New Toy #2

It’s basically a love affair with an older woman. She’s 42 years old and needs lots of TLC. The easy stuff was taken care of right away, like buffing out those ugly rust stains, which was easy. It has since progressed to reworking her heart (carburetor) and her knees (shocks).

I do love the fact that my lovely wife has yet to get jealous. At least outwardly.

Toto, I’ve a feeling we aren’t in Tokyo anymore

It looks like it was the wrong time to get my blog rolling, what with a move halfway around the world rapidly approaching. But I had my reasons.

A lot has transpired in the past few months, but I won’t bore you with the details.

My frustrations with DeviantArt grow by the day. For a long time it has become apparent that the business decisions that are being made to run the site are made in a vacuum, with no concern for the paying customers of the site. And when feedback is given, it’s brushed aside or ignored completely. That’s definitely not a business that I can continue to support financially.

Any more than returning to a restaurant where the manager spits in your food before serving it. And when you point out that fact to him, he does it again.

But enough of that.

Our last full weekend in Tokyo and I got the shot that I really wanted to get the few years that I was there:

 

Umbrella Procession

I was extremely lucky to get this shot. Right in the middle of Meiji Shrine in downtown Tokyo. The crowd parted perfectly to let this wedding procession through. I happened to be in the right spot at the right time. I can’t wait to get a print of it on my wall.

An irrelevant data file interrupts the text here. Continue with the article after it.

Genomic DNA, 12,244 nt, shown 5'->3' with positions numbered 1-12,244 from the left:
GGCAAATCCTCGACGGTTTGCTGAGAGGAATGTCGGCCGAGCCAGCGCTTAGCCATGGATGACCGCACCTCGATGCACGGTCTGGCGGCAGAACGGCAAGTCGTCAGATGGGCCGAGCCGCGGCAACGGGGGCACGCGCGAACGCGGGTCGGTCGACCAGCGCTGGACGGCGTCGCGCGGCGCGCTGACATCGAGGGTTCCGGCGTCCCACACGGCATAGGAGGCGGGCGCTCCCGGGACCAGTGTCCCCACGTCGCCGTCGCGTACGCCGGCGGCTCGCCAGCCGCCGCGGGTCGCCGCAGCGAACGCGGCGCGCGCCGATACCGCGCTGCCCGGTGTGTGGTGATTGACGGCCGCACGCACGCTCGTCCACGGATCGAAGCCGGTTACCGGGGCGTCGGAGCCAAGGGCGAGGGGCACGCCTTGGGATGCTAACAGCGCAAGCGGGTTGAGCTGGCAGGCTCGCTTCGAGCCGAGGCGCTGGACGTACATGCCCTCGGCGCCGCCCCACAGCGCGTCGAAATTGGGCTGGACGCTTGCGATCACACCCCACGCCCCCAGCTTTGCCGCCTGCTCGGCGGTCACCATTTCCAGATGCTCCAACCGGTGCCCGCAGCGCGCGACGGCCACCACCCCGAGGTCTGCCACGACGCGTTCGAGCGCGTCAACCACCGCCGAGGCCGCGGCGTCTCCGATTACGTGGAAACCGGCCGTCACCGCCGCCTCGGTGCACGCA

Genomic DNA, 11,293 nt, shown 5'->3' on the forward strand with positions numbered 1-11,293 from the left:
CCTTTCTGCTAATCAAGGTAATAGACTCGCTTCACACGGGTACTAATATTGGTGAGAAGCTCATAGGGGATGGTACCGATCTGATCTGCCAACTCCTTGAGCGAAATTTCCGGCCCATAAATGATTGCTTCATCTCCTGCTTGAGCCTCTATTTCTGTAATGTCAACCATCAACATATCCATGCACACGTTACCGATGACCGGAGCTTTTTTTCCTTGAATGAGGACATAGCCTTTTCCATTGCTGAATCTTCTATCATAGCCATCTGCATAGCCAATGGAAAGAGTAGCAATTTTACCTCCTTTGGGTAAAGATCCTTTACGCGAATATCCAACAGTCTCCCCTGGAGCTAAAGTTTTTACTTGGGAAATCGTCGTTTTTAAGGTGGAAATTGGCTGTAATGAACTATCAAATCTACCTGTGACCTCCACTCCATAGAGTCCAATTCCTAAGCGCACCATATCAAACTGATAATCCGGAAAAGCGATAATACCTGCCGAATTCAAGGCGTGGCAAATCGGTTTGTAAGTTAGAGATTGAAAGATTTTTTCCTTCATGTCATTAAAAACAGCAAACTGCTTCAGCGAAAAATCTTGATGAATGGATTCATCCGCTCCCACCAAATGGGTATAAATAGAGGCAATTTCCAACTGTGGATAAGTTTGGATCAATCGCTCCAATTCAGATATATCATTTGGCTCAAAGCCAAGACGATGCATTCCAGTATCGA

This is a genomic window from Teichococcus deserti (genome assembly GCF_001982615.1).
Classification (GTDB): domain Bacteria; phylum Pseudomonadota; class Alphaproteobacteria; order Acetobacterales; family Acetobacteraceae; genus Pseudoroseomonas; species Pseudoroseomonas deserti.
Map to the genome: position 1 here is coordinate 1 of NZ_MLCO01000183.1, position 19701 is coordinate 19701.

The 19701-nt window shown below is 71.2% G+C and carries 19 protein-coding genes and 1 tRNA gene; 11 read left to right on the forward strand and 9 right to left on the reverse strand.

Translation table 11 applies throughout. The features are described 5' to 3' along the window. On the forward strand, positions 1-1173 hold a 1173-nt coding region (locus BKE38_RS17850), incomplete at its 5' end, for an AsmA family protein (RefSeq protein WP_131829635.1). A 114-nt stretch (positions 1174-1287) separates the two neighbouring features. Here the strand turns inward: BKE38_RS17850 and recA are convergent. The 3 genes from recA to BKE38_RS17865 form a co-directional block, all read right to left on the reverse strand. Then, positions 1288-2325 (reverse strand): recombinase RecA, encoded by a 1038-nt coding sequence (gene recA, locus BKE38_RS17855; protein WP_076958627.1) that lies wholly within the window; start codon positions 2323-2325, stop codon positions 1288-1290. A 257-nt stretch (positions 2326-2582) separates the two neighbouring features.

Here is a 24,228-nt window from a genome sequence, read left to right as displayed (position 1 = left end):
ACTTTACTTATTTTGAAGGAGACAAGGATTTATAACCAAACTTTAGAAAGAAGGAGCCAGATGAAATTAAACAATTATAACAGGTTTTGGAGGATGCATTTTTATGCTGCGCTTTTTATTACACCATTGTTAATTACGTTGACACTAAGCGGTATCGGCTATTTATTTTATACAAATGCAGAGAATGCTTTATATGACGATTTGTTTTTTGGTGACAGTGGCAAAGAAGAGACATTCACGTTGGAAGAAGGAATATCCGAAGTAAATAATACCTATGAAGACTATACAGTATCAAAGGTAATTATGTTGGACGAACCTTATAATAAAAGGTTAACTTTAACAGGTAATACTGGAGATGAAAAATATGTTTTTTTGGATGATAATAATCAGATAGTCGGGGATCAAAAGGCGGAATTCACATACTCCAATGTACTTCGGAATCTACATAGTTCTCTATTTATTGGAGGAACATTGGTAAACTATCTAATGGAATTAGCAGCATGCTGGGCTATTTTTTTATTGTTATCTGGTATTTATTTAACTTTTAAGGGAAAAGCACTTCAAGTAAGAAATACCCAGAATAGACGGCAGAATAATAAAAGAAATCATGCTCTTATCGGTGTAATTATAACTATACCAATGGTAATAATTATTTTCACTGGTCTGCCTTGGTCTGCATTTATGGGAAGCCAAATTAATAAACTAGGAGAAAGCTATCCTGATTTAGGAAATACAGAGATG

It was always fun to sit in the shrine and wait for the weddings. This time, I lucked out and got up close to get shots like this of a bride in her traditional kimono:

New Bride - Old Wood

 

Golden Tabi

Imagine my surprise when she started whispering, in English, to her gaijin husband. She was complaining that she couldn’t possibly smile any more and that the sweat was pouring down her back. She was surprised when I laughed.

Just a few short days later, we were on a plane back to the United States. Not what we wanted, but we have to go where the work is. On our way back we stopped overnight in Seattle. Great city, from what we could see during our brief stay.

 

Purple Needle

We were amazed by the synergistic architecture of the Space Needle and the Experience Music Project, as well as the grooves laid down by the street performers just a block away from the Pike Place Fish Market:

 

Feel the Groove